Alnwick: M. Smith, [September 4] 1838. First edition. 3 page pamphet measuring 152 x 228mm. Trifolded with ownership signature of Wm. Dickson Esq to rear blank. Else an exceptionally clean and seemingly untouched copy of this rare pamphlet, advocating for improvements in the early education of children. The only copy known on the market, this title does not appear in the modern auction record or at any institutions according to OCLC.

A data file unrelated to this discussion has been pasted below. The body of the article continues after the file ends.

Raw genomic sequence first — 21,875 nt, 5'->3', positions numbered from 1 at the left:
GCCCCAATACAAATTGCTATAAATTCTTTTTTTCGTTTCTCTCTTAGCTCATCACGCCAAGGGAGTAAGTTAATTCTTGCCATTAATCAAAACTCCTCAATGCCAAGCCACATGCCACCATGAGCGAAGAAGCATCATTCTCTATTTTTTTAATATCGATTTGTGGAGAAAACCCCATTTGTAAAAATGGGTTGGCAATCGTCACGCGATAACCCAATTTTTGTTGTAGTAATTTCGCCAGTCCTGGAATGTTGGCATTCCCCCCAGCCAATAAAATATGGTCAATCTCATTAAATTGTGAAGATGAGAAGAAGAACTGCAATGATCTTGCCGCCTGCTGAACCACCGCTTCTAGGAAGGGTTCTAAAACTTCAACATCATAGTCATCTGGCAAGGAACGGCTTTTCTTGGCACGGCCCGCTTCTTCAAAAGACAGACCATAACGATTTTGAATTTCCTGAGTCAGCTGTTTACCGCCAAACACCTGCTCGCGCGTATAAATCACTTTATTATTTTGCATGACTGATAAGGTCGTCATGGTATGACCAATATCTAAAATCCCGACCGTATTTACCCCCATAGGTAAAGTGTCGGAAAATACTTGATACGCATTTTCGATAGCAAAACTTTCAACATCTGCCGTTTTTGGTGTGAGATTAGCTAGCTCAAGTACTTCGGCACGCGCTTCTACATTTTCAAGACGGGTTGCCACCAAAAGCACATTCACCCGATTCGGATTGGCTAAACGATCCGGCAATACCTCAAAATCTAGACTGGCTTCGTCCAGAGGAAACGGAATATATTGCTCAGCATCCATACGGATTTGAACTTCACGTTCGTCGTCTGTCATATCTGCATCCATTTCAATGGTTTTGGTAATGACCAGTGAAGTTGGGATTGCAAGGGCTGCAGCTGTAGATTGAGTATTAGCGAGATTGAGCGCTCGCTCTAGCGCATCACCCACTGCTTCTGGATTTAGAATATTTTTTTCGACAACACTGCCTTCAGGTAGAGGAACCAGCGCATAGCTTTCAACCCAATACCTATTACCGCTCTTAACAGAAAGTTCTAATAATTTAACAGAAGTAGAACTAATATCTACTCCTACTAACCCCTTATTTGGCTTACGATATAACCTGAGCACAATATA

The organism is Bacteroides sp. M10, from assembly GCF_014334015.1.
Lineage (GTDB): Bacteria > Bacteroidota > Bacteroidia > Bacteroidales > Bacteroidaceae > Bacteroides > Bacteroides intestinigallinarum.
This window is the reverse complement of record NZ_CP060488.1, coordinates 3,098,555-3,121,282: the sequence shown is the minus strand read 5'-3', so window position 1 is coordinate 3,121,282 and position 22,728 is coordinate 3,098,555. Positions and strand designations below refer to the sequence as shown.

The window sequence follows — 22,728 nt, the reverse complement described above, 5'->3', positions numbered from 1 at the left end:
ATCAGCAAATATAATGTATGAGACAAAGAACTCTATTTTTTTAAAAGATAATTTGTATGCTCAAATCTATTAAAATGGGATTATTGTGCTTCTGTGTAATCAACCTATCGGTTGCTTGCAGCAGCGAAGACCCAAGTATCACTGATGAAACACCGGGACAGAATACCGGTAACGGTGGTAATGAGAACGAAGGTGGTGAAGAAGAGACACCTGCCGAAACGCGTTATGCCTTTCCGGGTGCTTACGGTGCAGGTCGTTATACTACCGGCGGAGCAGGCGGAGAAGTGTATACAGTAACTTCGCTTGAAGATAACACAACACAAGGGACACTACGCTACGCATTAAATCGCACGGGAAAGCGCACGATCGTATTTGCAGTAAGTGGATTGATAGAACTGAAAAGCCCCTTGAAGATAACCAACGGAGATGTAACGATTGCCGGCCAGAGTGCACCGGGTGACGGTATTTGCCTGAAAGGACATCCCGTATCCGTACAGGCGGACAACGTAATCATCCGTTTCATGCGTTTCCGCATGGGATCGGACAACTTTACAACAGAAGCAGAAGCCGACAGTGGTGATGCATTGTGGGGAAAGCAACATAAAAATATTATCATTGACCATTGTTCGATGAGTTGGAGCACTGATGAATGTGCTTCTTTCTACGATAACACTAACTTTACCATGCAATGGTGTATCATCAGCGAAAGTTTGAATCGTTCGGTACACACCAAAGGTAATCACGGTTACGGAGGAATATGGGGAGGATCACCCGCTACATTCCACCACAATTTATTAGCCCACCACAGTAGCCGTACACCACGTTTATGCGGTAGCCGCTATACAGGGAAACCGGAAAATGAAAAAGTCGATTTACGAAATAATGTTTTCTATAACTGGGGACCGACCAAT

A proposal and prospectus for an Infant School to serve the town of Alnwick and improve the overall level of education within the community. The pamphlet clarifies that the Duke of Northumberland is confirmed as the school's patron; and it outlines how donations and subsciptions from the town will add to the school's endowment. But more importantly it focuses on the communal benefits that will come from citizens' support for children's education regardless of their class. Touting the successes of other Infant Schools in England and abroad in providing "well-regulated nurseries for the children of the poorer classes," the committee also explains that " the most approved system of training [will] develop the physical powers, and improve the health of children from two to six years of age -- to cultivate their intellectual faculties, and communicate such knowledge as may be adapted to their infant capacities." The committee asserts that when the larger population begins sending children to school, those children will be endowed with a desire to learn and "those attending will feel it as a punishment to be kept from the School" because school "is to the children what the actual business of life is to the man. Here, the feelings are manifested and the character is developed" so that infants grow to intelligent and responsible members of the populace. Notably, the committee also points out the short term benefits of developing an education system. "To the parents themselves many advantages will accrue from these Schools. Not only will their minds be relieved from much anxiety for the safety of their children, but the mother, free during the day from the necessity of watching over them, will have an opportunity now denied to her, of contributing by her labour to their support, or of devoting more time to the promotion of their comfort at home." This acknowledgment reveals an important shift in thinking about the economic role of mothers, and about women's need for time to accomplish their own work. A rare and important example of the spread of early childhood education and the arguments for its expansion. Fine (Item #2596)